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Resiliency Isn't a solo act

What will it take to recognize our own value? We are often required to identify our own strengths and be our own cheerleaders. This can be a worthy mission. Reflecting on our knowledge, skills, and experience can give us direction and focus. We also can use this to detect gaps in our skills and seek out new training and certifications.

What happens though, in the circumstance where we become blind to our talents? How do we recover when we, ourselves are unable to perceive ourselves as being skilled or having gained knowledge and experience? Similar to the Imposter Syndrome this condition can paralyze us into low productivity, decreased job satisfaction, ineffective performance, and even impact others who might look up to us.

This is where we need a solid support system in place. Our resiliency isn’t dependent on our own selves, as a solo act. This is when we can count on those rich connections we’ve made in training sessions, at conferences, or with our co-workers, mentors, and supervisors. I’m the first one to tell you how important these relationships are, and sometimes I’m also the person that forgets that I have this amazing network.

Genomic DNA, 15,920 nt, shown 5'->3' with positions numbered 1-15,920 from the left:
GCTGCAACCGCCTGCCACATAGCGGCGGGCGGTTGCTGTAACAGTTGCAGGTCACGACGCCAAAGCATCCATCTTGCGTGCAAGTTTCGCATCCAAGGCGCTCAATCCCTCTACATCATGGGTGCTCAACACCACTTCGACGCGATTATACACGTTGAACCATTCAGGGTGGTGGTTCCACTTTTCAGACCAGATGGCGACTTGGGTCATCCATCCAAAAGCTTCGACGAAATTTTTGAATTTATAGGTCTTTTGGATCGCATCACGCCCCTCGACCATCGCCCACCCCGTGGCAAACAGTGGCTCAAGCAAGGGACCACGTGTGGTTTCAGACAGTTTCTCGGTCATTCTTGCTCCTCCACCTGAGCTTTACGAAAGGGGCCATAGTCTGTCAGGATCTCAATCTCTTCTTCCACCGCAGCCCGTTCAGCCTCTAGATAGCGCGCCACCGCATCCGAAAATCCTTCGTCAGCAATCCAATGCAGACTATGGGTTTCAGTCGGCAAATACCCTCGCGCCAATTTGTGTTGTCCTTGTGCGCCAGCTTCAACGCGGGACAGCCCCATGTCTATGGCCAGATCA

Recently in a moment when I had lost my way, I reached out to my friend, Toby. He was so supportive. He hyped me up, he listed many of my worthy attributes, and for this, I am most grateful. But I felt like I was being a burden, so I said, “You don’t have to rescue me.” He responded with the most profound 7 words. He said, “You also don’t have to drown yourself.”


I had read something similar recently about a woman who was playing with her small child in a wave pool, and was being battered by the waves. It took her a while to remember that she was a grown person and could stand up and stop the assault of waves to her face. Do we simply forget who we are? Are we overlooking how valuable we are to this world just as we are, even without our list of accomplishments?

The antidote to this condition is to build resilience into our day. Have a check-in buddy. I’m currently being encouraged by my friend, Melissa Lounsbury (Charlotte FD) daily to stay on task and eat the frog first (that's a different blog). Reach out to your personal community and talk about how you can be more supportive to one another. We are living in an age of being super-connected, yet often feel more isolated than ever. Reach out, and remember, stop holding your own head under water. “You don’t have to drown yourself”.


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